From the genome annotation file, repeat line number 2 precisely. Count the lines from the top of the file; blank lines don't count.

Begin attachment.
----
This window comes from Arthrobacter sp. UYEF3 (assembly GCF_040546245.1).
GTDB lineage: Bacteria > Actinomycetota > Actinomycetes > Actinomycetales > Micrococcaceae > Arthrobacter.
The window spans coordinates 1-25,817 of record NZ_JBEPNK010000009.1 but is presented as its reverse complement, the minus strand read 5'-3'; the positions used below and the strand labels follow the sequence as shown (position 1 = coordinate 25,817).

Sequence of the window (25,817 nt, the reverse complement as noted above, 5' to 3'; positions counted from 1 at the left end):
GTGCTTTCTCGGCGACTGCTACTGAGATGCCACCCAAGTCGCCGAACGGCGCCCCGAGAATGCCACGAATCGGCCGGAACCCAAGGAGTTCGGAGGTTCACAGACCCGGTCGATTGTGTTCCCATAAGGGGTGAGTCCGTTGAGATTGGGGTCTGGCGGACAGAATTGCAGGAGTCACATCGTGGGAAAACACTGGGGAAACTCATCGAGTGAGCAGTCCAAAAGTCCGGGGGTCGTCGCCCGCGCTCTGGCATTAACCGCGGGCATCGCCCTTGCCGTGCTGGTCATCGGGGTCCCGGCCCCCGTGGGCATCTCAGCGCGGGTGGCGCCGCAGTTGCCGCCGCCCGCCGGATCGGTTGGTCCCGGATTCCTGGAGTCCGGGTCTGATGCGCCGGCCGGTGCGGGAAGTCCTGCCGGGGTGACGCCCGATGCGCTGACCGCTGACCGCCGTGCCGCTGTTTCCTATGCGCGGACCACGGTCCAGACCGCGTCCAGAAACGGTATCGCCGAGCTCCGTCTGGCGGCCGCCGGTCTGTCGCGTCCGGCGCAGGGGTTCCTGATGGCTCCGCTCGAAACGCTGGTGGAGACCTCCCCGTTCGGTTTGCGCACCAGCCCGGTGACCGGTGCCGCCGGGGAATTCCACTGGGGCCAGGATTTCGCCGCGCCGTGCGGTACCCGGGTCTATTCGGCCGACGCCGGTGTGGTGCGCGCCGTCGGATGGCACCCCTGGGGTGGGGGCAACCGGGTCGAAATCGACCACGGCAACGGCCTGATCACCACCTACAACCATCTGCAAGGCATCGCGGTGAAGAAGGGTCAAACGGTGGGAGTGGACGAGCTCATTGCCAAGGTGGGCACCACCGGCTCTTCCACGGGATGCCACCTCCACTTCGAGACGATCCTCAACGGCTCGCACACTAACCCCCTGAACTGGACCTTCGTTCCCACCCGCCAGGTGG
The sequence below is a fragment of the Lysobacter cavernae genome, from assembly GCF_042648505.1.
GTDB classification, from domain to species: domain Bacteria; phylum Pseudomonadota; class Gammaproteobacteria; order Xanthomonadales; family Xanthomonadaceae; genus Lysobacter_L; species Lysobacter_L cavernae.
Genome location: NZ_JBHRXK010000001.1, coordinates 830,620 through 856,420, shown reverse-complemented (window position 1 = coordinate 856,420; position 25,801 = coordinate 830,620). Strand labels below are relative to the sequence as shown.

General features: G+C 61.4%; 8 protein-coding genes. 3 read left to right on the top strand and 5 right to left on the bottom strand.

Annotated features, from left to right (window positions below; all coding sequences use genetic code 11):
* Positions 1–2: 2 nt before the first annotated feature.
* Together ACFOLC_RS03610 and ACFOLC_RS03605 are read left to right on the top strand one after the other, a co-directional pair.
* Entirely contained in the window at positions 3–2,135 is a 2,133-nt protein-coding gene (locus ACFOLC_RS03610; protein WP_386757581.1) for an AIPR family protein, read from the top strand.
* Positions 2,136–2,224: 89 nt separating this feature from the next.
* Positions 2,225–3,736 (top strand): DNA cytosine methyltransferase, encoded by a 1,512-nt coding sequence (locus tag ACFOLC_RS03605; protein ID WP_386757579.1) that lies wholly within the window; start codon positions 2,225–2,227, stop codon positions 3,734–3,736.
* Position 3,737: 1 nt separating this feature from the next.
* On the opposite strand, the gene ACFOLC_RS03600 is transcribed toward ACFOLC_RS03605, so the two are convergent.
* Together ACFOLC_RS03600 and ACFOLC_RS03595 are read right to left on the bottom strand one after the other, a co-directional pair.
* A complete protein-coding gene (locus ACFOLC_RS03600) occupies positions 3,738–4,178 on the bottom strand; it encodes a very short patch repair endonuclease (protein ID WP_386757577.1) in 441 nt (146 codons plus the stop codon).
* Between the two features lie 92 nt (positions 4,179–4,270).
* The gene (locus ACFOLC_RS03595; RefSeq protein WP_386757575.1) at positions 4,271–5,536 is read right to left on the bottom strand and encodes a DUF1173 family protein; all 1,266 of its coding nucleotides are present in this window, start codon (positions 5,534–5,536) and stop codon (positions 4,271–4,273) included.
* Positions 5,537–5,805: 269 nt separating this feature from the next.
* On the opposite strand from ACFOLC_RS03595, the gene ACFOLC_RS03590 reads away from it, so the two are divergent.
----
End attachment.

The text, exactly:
GTDB lineage: Bacteria > Actinomycetota > Actinomycetes > Actinomycetales > Micrococcaceae > Arthrobacter.